| By Brian Coleman

Last year, 22-year-old Spaniard Garbine Muguruza became a household name by defeating Serena Williams to win the French Open title, becoming the first woman from Spain to win a major title since Arantxa Sanchez Vicario won the last of her four Grand Slam titles on the same Roland Garros clay.

“For Spanish people, this is THE tournament,” Muguruza said after hoisting the trophy. “When you’re a kid and practice on clay, you’re always, ‘Oh, I wish I could win Roland Garros.’”

Muguruza was actually born in Caracas, Venezuela to a Spanish father and a Venezuelan mother. She began playing tennis at just three-years-old and soon after, would move with her family to Spain where her tennis training really took off.

Training in Spain prepared her for success on clay. She is a product of the famous Bruguera Tennis Academy just outside of Barcelona, ran by Lluis Bruguera, the father of Sergi Bruguera, who won back-to-back French Open titles in 1993 and 1994, and the man many consider to be the father of modern Spanish tennis.

Muguruza began training at the Academy with her two older brothers when she was just seven-years-old, and immediately exhibited a competitive nature and work ethic which impressed Lluis.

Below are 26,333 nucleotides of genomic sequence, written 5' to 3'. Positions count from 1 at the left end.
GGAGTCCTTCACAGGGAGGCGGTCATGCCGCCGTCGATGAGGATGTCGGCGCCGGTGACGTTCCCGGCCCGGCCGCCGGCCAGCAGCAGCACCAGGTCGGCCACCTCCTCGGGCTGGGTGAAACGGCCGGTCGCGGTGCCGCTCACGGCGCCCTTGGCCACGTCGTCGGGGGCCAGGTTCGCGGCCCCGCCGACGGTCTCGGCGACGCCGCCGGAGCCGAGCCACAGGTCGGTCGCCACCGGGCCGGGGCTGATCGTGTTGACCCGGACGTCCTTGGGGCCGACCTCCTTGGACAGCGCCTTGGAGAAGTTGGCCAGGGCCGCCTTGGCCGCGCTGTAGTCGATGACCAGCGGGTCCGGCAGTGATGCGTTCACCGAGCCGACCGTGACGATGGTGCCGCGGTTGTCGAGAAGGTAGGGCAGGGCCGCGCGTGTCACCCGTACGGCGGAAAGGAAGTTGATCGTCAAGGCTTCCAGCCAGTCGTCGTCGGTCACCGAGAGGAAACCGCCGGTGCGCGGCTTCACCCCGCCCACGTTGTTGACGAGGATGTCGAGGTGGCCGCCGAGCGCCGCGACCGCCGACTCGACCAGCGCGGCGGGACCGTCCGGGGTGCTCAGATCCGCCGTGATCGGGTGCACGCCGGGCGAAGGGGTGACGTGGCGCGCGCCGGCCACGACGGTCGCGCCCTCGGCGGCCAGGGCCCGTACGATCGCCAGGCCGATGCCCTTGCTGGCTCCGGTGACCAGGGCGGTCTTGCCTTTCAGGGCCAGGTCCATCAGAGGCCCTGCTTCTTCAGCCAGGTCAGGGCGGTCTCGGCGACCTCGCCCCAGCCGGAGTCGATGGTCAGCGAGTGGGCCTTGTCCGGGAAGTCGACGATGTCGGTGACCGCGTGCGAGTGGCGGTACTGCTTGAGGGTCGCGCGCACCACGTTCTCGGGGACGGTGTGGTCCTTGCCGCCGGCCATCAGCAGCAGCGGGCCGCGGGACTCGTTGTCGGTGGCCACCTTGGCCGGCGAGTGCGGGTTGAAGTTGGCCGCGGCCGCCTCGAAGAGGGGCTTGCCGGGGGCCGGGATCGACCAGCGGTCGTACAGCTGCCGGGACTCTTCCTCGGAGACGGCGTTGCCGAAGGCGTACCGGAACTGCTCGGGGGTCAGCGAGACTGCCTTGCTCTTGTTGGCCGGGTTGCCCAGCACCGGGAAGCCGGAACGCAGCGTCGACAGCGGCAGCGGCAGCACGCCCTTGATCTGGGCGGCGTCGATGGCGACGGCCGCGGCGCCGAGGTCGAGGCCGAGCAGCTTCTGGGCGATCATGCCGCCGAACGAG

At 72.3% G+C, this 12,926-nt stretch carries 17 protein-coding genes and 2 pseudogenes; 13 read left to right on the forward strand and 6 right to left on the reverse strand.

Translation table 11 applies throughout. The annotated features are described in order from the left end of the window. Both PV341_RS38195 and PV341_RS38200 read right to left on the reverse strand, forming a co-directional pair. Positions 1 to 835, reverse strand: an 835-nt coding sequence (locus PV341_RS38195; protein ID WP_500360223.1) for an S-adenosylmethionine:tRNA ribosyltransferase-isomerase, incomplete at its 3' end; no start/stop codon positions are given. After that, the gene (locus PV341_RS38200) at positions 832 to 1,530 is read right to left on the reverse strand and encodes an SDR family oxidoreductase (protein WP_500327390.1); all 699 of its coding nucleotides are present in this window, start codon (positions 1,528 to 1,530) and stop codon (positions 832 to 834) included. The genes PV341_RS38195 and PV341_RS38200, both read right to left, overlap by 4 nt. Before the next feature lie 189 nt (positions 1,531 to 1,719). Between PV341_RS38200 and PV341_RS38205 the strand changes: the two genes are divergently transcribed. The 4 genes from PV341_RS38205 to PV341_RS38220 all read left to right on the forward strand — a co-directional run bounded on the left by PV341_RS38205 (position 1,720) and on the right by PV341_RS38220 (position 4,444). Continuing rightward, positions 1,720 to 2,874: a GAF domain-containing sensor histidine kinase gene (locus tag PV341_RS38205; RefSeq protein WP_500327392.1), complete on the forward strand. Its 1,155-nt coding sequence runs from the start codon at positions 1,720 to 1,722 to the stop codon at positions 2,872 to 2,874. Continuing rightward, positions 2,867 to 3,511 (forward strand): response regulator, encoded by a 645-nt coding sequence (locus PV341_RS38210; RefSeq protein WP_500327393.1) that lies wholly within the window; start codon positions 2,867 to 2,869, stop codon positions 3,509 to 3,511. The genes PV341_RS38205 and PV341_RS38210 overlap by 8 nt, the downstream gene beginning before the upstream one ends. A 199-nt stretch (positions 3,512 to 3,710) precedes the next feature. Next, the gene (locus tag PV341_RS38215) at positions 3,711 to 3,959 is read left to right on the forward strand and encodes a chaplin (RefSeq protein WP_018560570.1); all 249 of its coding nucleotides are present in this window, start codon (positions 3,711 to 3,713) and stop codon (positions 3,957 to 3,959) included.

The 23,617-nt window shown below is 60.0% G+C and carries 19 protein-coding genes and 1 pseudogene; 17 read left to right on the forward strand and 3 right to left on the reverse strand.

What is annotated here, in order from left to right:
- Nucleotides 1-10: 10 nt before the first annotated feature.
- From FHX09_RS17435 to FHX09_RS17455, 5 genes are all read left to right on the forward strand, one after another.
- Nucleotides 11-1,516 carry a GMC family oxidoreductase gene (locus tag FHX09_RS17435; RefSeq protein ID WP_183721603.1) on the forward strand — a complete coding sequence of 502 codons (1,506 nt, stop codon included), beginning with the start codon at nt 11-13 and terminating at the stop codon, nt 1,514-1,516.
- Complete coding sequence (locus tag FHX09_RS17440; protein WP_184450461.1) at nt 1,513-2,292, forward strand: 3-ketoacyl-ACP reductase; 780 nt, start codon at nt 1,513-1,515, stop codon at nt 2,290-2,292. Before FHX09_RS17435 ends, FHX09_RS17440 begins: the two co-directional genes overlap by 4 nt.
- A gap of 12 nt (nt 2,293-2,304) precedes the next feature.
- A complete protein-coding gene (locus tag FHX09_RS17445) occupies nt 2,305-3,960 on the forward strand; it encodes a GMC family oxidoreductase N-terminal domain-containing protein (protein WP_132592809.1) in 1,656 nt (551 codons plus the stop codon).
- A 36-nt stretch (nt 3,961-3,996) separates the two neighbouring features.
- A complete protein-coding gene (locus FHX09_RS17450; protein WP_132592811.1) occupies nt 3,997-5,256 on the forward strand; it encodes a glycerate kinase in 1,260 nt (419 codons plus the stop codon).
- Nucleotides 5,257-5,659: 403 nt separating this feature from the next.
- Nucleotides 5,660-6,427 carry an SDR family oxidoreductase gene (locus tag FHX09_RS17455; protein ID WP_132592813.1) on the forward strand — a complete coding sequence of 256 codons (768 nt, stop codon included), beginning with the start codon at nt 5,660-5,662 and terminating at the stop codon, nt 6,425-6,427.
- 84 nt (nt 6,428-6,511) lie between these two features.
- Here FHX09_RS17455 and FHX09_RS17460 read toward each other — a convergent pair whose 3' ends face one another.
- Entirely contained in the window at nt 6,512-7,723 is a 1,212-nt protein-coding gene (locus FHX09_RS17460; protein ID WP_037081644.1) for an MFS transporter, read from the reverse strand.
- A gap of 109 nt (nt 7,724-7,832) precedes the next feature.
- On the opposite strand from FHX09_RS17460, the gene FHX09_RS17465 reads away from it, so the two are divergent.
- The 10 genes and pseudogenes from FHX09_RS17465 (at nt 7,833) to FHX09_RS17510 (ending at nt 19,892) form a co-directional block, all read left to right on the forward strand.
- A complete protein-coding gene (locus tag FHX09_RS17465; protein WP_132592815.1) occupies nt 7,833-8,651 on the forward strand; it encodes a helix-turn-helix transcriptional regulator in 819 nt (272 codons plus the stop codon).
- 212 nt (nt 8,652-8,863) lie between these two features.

Despite some early losses as a junior, Bruguera knew that Muguruza had what it took to become a top player on the WTA Tour. So it surprised no one when she claimed her maiden major title on the familiar red clay, a surface where she harnessed her determination and willingness to fight.

“She learned tactics, consistency, movement and footwork, patience, stamina and sacrifice, all hallmarks of the Spanish training system,” Chris Lewit, who is trained in the Spanish method, told WorldTennisMagazine.com.

What may have been a bit of a surprise in that French Open final was the way in which she dismantled Williams. The year prior, Muguruza fell to her in the Wimbledon final, but was able to learn from that defeat and move forward.

“I just thought at Wimbledon, I was very nervous,” she recalls. “I put that aside. I was like, ‘Come on, let’s go for it.’”

That mentality led her to a 7-5, 6-4 triumph over Williams, and at just 22 years of age, it looked as if it was just the first of many Grand Slams to come, an opinion shared by Sanchez-Vicario.

“She likes to play top players and is probably the up-and-coming player I see is improving each year,” Sanchez-Vicario said. “She has the level, the game. She just needs to get more consistent throughout the year, and mature as well. Once she gets that, she will be even more dangerous.”

But that consistency is something she has struggled with in the time since that Roland Garros triumph.

In her first match after winning the French Open, she lost to Kirsten Flipkens in the opening round in Mallorca, and then headed to Wimbledon. She entered the All-England Club as the defending runner-up, got past Camila Giorgi in three sets in her opener, before taking on 124th-ranked Jana Cepelova of Slovakia.

Muguruza put forth one of the poorest performances of her career and was dispatched by Cepelova in straight sets, winning just five games overall in the match.